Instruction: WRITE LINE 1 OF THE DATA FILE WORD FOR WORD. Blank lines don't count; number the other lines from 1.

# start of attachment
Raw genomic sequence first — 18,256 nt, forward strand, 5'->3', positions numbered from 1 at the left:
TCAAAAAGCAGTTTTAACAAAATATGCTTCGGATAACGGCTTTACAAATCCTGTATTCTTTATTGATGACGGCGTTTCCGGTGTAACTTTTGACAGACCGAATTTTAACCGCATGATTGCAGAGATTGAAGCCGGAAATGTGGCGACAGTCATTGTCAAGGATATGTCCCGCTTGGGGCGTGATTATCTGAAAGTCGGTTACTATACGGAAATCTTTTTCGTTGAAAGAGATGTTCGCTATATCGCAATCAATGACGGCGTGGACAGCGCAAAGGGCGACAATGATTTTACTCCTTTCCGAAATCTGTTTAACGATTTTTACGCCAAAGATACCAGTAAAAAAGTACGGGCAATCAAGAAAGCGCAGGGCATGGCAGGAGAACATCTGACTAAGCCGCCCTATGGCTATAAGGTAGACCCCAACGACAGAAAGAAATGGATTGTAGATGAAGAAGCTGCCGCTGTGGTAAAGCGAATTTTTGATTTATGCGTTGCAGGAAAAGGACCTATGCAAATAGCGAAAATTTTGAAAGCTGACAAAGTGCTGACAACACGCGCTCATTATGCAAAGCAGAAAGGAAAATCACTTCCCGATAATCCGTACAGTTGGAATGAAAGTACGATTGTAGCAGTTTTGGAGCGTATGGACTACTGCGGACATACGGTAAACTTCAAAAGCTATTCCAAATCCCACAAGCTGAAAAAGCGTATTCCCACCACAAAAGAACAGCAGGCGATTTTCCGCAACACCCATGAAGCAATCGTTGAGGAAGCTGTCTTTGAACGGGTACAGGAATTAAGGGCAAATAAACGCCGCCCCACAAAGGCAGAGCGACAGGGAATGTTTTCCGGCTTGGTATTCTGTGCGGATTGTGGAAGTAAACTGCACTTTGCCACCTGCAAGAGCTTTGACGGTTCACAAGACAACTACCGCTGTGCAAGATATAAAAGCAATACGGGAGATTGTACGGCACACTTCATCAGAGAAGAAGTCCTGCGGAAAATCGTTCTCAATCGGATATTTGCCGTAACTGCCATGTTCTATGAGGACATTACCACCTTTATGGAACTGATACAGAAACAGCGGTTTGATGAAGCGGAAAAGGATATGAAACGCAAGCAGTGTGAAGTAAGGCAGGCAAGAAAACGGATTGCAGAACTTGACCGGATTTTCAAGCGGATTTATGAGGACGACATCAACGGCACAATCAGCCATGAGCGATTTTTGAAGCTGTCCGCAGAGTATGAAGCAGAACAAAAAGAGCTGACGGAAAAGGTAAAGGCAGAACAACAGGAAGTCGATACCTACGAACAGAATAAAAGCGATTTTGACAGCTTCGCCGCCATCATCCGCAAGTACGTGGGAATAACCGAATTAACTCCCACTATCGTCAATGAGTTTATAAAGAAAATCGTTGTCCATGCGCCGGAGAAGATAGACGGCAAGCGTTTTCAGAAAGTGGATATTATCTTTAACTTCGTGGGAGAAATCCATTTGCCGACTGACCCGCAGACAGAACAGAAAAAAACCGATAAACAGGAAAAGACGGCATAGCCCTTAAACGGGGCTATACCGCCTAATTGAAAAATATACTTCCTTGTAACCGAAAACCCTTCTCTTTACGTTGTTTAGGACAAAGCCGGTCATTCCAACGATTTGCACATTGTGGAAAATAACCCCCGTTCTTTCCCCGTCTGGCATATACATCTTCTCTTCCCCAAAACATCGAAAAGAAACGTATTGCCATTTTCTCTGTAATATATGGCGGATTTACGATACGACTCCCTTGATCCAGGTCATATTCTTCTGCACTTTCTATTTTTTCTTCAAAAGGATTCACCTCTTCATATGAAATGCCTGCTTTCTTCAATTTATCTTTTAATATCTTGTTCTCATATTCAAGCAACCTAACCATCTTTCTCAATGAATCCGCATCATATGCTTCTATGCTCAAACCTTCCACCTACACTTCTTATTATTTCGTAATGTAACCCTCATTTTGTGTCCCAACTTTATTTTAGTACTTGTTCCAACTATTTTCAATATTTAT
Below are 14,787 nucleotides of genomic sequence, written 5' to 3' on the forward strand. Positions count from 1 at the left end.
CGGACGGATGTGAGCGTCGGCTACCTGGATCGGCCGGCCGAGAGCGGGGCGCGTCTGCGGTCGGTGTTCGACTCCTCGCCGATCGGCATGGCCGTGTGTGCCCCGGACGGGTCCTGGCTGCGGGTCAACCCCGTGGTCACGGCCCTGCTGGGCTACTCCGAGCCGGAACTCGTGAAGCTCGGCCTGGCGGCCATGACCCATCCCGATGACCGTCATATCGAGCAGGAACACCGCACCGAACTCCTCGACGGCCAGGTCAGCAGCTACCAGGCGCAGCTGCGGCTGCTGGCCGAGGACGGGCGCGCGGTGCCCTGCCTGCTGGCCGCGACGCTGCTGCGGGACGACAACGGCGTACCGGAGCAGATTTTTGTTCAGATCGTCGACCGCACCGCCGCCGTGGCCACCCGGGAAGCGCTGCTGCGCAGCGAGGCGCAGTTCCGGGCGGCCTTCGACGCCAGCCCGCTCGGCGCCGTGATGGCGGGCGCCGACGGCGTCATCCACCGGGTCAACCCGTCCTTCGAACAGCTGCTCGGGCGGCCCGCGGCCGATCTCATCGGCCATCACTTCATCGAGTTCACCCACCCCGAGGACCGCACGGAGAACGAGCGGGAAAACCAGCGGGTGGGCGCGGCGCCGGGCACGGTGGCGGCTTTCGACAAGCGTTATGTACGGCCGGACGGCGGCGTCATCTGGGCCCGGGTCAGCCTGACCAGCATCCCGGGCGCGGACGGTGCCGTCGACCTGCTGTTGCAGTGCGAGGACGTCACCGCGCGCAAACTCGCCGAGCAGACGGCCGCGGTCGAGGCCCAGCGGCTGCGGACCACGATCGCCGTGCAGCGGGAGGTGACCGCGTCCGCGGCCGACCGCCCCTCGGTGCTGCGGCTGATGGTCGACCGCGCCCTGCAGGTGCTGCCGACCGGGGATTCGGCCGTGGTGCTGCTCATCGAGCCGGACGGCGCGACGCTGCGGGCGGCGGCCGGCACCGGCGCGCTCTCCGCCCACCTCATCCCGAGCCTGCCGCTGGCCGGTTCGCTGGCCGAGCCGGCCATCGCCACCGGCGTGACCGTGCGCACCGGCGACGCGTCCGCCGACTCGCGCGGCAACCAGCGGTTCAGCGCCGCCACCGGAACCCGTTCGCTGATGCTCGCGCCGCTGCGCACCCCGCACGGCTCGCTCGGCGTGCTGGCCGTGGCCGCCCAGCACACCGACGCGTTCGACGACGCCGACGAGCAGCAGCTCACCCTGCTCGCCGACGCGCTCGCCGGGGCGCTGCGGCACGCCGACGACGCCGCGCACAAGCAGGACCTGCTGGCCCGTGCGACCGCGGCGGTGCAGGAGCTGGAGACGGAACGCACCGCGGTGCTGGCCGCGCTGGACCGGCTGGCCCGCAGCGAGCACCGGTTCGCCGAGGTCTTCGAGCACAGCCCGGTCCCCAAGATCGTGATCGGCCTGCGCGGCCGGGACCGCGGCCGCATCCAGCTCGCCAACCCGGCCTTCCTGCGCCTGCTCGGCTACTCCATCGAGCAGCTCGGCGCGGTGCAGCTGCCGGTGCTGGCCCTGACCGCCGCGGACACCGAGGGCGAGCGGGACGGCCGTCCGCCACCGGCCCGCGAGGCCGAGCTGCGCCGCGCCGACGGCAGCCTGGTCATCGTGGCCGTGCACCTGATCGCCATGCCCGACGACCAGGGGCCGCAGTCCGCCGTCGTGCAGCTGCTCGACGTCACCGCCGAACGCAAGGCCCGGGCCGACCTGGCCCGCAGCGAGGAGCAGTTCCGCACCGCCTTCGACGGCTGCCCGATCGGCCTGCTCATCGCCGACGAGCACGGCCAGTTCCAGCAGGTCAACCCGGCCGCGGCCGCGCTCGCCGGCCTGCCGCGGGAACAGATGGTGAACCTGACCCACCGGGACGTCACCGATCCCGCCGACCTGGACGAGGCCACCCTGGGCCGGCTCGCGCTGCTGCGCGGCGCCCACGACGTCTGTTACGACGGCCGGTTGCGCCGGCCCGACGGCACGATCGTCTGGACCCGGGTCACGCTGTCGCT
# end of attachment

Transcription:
Raw genomic sequence first — 18,256 nt, forward strand, 5'->3', positions numbered from 1 at the left: